The involvement of reactive oxygen species (ROS) (such as superoxide anion and hydrogen peroxide) in angiogenesis process and VEGF expression has been evidenced by many research groups27. In HUVECs, increased accumulation of ROS has been reported as an important factor for the promotion of angiogenesis28. Previous report also indicated that ROS affects VEGF-stimulated activation of VEGF Receptor 2 through its dimerization and autophosphorylation28. It is interesting to mention that VEGF induces migration and proliferation of endothelial cells by increasing the levels of intracellular ROS29,30,31,32. Other results support the involvement of ROS, produced by endothelial cells, in the expression of VEGF and VEGF Receptor (VEGFR) 2 in tumor microenvironment33. This study finding indicated that the production of intracellular ROS and the expression of VEGFR-2 were also elevated upon the cells exposure to M13 phage-RGD coated surface. These results are consistent with the previous reports regarding the angiogenesis promoting role of ROS and VEGFR-2 and clearly demonstrated the effective involvement of M13 phage and RGD peptide in HUVECs functions.

In the current study, the increased expression level of VEGF-A at the mRNA and protein level was shown in M13 phage-RGD and M13 phage groups. VEGFs have been well known for their pro-angiogenic potency through the stimulation of endothelial cell proliferation, migration, and tube formation activities34,35. In this study, increased levels of eNOS mRNA was also observed in M13 phage-RGD group. eNOS gene expresses constitutively in endothelium and plays a critical role in regulating the growth pattern of endothelial cells through its contribution to the synthesis of basal NO36.

Interestingly, there is a bidirectional relationship between the expression of angiogenic factors and NO, in which angiogenic factors such as VEGF have a role in elevating the expression of eNOS and subsequently production of NO in endothelium to increase angiogenesis37. Furthermore, nitric oxide (NO) is considered as a main regulator for endothelial cell growth, and previous reports showed that NO induces the expression of VEGF in endothelial cells38.

The obtained results pointed out that the expression levels of angiogenesis-associated genes (including VEGF, VEGF-R2, VEGF-R3 and eNOS) were strongly increased in HUVECs cultured on M13 phage-RGD coated surface compared to other groups, indicating a better angiogenic potential of M13 phage-RGD than the other groups. Additionally, earlier reports showed that VEGF upregulates the expression of integrin αvβ3 by endothelial cells. This type of integrin binds to the proteins containing Arg-Gly-Asp (RGD) motif in their structures, and it allows the migration and adhesion of endothelial cells39. Thus, it can be concluded that the nanostructures of M13 phage-RGD coated surface are able to prepare more favorable local microenvironment for HUVECs to promote blood vessel formation.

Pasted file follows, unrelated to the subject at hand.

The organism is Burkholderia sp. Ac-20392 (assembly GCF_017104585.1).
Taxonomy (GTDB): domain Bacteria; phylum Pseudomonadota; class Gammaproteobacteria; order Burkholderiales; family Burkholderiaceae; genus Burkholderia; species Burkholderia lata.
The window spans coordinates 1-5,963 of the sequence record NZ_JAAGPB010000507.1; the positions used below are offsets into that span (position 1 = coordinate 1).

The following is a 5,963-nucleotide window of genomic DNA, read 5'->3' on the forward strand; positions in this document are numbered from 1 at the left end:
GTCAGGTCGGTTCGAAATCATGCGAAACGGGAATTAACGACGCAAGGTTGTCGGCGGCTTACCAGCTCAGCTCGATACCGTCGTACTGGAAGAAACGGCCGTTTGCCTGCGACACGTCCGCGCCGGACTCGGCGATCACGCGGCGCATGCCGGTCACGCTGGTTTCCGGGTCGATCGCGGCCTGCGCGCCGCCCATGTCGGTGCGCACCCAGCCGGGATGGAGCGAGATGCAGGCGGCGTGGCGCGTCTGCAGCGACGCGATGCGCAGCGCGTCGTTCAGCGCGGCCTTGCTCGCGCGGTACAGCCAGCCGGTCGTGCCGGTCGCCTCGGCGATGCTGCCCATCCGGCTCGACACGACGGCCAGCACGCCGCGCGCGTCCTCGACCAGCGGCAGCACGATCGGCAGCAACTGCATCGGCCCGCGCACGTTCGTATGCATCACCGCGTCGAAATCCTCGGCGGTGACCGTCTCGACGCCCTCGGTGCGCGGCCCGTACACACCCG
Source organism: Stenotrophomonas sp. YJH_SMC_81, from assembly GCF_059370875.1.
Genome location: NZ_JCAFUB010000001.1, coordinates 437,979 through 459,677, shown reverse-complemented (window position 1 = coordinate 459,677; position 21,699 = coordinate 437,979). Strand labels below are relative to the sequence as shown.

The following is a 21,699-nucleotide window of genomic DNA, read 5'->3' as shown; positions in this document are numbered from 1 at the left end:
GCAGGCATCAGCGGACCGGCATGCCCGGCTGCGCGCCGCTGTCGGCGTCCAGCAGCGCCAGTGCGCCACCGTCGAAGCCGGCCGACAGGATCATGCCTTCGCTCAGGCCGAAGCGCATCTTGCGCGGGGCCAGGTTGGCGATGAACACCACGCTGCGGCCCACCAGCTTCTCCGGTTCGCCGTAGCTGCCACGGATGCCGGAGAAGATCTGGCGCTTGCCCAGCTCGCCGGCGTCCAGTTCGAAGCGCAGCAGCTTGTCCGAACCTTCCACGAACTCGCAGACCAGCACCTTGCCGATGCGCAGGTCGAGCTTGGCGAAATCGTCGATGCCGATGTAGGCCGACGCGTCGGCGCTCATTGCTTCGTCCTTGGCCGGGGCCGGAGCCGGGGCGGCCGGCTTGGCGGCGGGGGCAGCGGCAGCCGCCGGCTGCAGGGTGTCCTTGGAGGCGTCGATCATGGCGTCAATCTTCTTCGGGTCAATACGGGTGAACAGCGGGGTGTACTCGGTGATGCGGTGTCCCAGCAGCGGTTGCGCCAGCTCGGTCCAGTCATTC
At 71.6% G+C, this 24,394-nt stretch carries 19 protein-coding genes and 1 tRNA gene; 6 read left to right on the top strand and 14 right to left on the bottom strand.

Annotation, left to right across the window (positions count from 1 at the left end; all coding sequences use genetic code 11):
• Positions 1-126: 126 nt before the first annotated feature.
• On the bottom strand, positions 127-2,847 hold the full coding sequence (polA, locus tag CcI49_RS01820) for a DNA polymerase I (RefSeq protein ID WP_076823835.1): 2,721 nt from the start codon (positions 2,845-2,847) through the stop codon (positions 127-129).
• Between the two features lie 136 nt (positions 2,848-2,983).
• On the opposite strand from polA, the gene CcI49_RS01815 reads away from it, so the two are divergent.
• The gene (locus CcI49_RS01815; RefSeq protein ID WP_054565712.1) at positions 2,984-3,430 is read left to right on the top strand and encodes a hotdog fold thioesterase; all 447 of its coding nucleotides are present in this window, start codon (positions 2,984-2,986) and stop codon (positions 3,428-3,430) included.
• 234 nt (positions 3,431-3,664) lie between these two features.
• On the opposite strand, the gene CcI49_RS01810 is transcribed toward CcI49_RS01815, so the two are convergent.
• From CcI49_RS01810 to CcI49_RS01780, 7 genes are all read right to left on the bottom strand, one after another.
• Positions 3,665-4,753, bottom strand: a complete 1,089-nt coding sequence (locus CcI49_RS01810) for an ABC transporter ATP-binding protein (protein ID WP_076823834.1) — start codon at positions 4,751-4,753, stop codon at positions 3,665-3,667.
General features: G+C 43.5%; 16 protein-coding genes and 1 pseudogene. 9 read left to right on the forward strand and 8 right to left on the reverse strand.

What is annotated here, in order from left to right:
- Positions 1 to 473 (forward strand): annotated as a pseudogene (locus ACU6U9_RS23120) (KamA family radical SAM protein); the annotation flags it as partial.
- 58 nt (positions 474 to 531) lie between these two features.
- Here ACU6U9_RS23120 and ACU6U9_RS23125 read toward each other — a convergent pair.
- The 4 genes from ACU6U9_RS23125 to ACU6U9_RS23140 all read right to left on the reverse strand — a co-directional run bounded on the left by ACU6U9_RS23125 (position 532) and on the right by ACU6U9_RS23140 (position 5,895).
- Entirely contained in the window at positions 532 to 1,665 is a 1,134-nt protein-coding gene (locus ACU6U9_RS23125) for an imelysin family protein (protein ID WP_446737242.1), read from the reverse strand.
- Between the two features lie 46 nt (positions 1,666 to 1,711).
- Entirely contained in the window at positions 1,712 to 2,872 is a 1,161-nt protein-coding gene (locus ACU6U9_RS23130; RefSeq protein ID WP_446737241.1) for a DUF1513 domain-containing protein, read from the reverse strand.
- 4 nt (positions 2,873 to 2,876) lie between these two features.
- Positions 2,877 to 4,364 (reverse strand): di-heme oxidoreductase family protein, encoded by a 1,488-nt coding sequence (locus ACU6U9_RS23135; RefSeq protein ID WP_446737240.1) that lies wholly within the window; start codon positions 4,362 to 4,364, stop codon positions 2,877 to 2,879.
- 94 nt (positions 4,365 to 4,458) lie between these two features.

Indeed, angiogenesis process in a tissue initiates by the proliferation, extracellular matrix degradation, and migration of endothelial cells40. Matrix metalloproteinases (MMPs) are a class of proteins breaking down the extracellular matrix proteins. Interestingly, VEGF signaling through VEGF Receptor 2 leads to the expression of endothelial cell-derived MMPs, especially MMP941. In the current study, it was demonstrated that M13 phage-RGD mediates MMP9 activity in endothelial cells. These results confirm that M13 phage-RGD coated surface induces angiogenesis in endothelial cells via the induction of VEGF and MMPs expression.

According to in vitro results, in vivo results demonstrated that the expression of VEGF-A, VEGFR-2, VEGFR-3, MMP9, and eNOS genes were significantly upregulated in M13 phage-RGD group PLGA/PCL scaffolds. It is worth nothing that the histological observations of H & E analysis showed more obvious blood vessels formation in the implanted PLGA/PCL scaffold of M13 phage-RGD group. This observation suggests that M13 phage along with RGD peptide is able to promote angiogenesis in vivo and could be served as a biomaterial in designing tissue engineering scaffolds.

Conclusion

In conclusion, the function of endothelial cells significantly changed with the exposure to M13 phage-RGD and M13 phage coated surfaces more efficiently than the exposure to gelatin coated surface. The results pointed out that M13 phage-RGD induced the migratory potentials of endothelial cells by increasing the attachment of HUVECs. It was also demonstrated that HUVECs displayed a good spreading morphology, enhanced cell-cell communication, and cell-substrate adhesion on M13 phage-RGD group. Elevated levels of VEGF, MMP9, NO, and VEGF receptors in M13 phage-RGD group led to the increased angiogenic potential of HUVECs. In vivo results of this study showed more angiogenic potential in the M13 phage-RGD scaffolds than the other groups. To sum up, this study results may be used as a guide for the development of new materials with bacteriophage scaffolds aiming to enhance angiogenic potential of cells for tissue regeneration (Fig. 11).

Figure 11
figure11

M13 phage along with RGD peptide is able to provide a microenvironment for promoting angiogenesis both in vitro and in vivo.

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Author information

Zohreh Safari contributed in all of the experiments, including M13 phage purification and characterization, cell culture, quantitative RT-PCR, gelatin Zymography, flow cytometry, ELISA assays, and writing the article and prepared the figures. Sara Soudi supervised the project and contributed in designing the experiments. Nazli Jafarzadeh contributed in manuscript writing, primer designing, and qRT-PCR analysis. Ahmad Zavaran Hosseini was a consultant in the project. Elham Vojoudi contributed in scaffold preparation. Majid Sadeghizadeh supervised the project and contributed in all of the experiments, including designing the project and writing the manuscript.

Correspondence to Sara Soudi or Majid Sadeghizadeh.

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Safari, Z., Soudi, S., Jafarzadeh, N. et al. Promotion of angiogenesis by M13 phage and RGD peptide in vitro and in vivo. Sci Rep 9, 11182 (2019) doi:10.1038/s41598-019-47413-z